Car details navigation

Review: Toyota Prius 2017

Driven April 2017

Review: Toyota Prius 2017

It’s been twenty years since the Prius has been around and the one you see in pictures here is the fourth iteration of the car. It has gone from a rather ordinary looking sedan to a distinguished hatchback and the newest one throws in a generous helping of slashes and curves to make it rather cool. It may not be the default choice of celebrities who wish to make a statement about the low-emission cars they drive while not on board their private planes, but it still has quite a bit of brand recall and is now available in three variants – one of which is a plug-in hybrid.

However, here in India, Toyota has stuck to offering the regular hybrid version with no plug-in option. This one has limited battery power, but works rather efficiently. For now, there are plenty of cool bits that catches the eye not only inside the cabin, but on the outside as well.

The sharp head lamps and tail lamps caught my eye despite the car being buried in a parking lot full of Toyotas of all shapes and sizes. And there are more slashes and curves on its body panels than the best rendition of a space ship from Hollywood. Unlike the blue and the white that we have been so used to seeing, this one even wears a dashing red. No wonder people kept turning their heads from the time we exited the gates of the dealership.

This incredible turn around in appeal, without losing the essence of the Prius is quite an achievement. The fact that the tail gate with its layered glass panels is still instantly recognisable despite all the other changes points to a job well done, one the designers should pat themselves on the back for.

In fact, inside the cabin the detailing is just as good. Yes, there is a lot of white, which, for our conditions, is a bit worrying, but you cannot deny how cool it looks. The layered dash with a screen up top and then the large central stack with its large touch-screen console is very chic. As is the console with cup holders finished in brilliant white. Even the steering has a white surround for its buttons. All of this makes for a rather airy cabin which possibly exudes a feeling of spaciousness like few others can.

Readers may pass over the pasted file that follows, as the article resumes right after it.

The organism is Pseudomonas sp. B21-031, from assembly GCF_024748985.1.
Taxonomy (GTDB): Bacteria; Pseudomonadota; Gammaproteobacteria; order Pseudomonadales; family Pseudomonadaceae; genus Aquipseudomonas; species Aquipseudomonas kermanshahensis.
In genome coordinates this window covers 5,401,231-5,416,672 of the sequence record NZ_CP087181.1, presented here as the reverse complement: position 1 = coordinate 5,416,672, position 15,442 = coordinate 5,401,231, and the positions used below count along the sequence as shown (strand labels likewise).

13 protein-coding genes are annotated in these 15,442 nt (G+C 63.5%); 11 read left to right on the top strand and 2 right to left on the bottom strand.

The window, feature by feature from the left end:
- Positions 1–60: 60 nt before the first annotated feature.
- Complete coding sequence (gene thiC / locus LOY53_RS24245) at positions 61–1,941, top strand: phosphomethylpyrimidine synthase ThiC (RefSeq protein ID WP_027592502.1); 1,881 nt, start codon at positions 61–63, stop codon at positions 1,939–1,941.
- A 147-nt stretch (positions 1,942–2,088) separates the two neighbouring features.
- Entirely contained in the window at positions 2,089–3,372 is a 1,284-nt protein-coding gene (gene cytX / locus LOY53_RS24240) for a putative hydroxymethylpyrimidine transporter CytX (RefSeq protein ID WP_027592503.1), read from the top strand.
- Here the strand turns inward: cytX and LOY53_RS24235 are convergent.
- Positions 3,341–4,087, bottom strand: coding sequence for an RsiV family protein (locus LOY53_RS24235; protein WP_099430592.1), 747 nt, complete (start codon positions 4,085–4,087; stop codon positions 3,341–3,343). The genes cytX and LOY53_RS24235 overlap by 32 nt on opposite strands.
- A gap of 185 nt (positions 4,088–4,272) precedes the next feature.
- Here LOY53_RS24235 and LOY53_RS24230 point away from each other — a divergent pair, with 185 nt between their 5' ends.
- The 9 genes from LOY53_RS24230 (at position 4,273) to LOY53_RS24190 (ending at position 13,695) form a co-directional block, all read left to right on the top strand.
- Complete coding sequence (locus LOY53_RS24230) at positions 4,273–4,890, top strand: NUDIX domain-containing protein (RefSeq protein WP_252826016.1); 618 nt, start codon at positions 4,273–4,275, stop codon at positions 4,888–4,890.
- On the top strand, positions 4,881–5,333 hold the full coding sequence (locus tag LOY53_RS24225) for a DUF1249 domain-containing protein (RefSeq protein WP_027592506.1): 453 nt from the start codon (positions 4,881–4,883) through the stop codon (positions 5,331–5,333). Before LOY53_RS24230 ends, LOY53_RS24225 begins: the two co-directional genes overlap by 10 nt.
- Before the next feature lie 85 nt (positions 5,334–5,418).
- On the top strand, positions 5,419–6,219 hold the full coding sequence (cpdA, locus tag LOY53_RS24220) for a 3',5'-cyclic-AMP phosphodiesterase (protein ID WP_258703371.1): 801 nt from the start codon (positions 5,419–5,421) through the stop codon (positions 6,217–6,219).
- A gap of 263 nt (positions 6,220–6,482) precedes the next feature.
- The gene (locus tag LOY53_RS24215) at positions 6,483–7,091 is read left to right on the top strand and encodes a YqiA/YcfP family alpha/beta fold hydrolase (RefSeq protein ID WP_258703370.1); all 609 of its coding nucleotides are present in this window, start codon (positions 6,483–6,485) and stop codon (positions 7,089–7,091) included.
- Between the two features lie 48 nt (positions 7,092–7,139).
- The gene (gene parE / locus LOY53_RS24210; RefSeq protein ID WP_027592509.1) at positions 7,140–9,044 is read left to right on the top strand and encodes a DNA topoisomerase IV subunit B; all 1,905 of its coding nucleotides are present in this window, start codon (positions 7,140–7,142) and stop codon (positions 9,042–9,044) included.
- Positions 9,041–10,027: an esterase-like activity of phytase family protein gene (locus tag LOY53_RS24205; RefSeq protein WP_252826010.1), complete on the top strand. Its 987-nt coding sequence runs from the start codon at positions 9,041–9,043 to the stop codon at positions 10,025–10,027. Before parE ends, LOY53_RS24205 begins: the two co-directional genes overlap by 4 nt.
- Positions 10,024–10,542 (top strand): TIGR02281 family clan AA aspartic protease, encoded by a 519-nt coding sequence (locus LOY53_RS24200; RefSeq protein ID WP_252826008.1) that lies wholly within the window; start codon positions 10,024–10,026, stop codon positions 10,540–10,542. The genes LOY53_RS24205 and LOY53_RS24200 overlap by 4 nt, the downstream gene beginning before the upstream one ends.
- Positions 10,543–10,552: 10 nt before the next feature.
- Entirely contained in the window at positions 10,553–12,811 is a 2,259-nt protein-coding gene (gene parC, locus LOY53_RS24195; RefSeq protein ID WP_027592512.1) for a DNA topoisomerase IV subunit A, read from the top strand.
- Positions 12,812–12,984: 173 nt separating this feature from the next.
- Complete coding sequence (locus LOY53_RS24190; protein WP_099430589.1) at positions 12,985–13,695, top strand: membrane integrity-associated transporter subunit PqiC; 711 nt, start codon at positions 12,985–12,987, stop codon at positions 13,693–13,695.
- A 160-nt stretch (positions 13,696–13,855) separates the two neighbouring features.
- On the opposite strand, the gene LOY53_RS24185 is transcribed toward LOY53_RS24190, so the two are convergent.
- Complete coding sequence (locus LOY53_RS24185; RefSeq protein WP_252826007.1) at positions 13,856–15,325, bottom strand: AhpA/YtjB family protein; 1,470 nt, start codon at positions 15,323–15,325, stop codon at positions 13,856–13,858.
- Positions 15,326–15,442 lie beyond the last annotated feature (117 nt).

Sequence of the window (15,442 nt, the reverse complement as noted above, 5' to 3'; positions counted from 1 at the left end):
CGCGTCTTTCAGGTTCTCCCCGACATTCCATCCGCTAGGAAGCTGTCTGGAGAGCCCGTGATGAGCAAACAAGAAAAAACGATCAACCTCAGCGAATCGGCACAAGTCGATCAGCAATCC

There are a couple of misses too though. The seat heater switches are hidden way down the dash, the touch-screen has no navigation and the heads-up-display (HUD) sits at an odd angle which prevents it from being seen properly unless you sort of slouch in your seat. The seats too are all manual adjustment. Why am I picking on trivial things like these? Glance at the price tag and you will see.

Nevertheless, fit and finish is top notch and everything around you in the cabin feels nice to touch with a nice texture to it. My favourite bit was the drive selector knob though. It is about the size of a regular wall socket adapter and has the range of motion of a little joystick. Move your wrist to do a little flick and it slots into ‘D’ and you are ready to go. I, of course, switched it off as soon as I sat in the car.

Confused? Well, it just happened that the gentleman who handed me the car had already started the motor, but since it is a Prius it sat there quietly in EV mode. You get the drift, right? Having suffered that bit of embarrassment, I proceeded to drive the rest of the day without ever touching the start/ stop button. Despite the many pauses during my day out with the Prius, a bit of navigation through some of old Delhi’s narrow quarters and a quick blast down the expressway it still managed a happy twenty kilometres to a litre of petrol.

Not impressed?

Well, you should be. The Prius isn’t exactly a compact hatchback – it happens to be bigger than the Corolla. It uses a 1.8-litre petrol motor, assisted by an electric motor to make a legitimate 120bhp. Enough power to shove along its 1.8-tonnes of hybrid car to 100kph in just over 12 seconds. Pretty impressive I’d say. The funny thing though is that the Prius doesn’t really use enormous batteries to achieve this. It is a bit rubbish in that sense actually, because in full EV mode it can do roughly two kilometres before firing up the petrol motor.

The cool part though is how quickly gathers charge to carry on working in tandem. A quick look at the historical data on the car EV mode to be responsible for more than half the car’s usage over the past 1500 kilometres. I don’t know how it manages it, but it is pretty staggering a statistic.

It does make excellent urban sense and it isn’t exactly a slouch on the highway either, especially with its projected range of close to 1000 kilometres for a car with a 43-litre fuel tank. It feels a bit bouncy over undulations at triple digit speeds and it tends to catch a fair amount of crosswind, which upsets its line marginally, but it goes about its job effortlessly. It was never really meant to be a drivers car, the CVT gearbox and the woefully light steering are clear giveaways in that regard.

But it was meant to be efficient – and the new car carries that frugally burning torch forward. However, there is a slight problem – at Rs 38.96 lakh (ex-showroom Delhi), it is roughly seven lakhs more than the Camry hybrid, which is more powerful, quicker and bigger than the Prius. Erm, not so slight a problem after all.

Pros: Sharp exterior details, chic interior design, good fuel efficiency
Cons: Massively expensive for no apparent reason, highway stability not great, low on features for the price

Verdict: It’s grown up to be especially cool, this Prius, but at a staggering price tag and with barely any justification for it. The Prius brand with the hybrid tag is about all you get.

Engine: 1798cc, 4cyl, petrol, fwd, 96.5bhp, 142Nm, CVT/ electric power, 71bhp, 163Nm

LxWxH: 4540x1760x1490mm

Debabrata Sarkar

Now share it

    • Google +
    • Digg
  • Select the size of your screen and download this photo for your desktop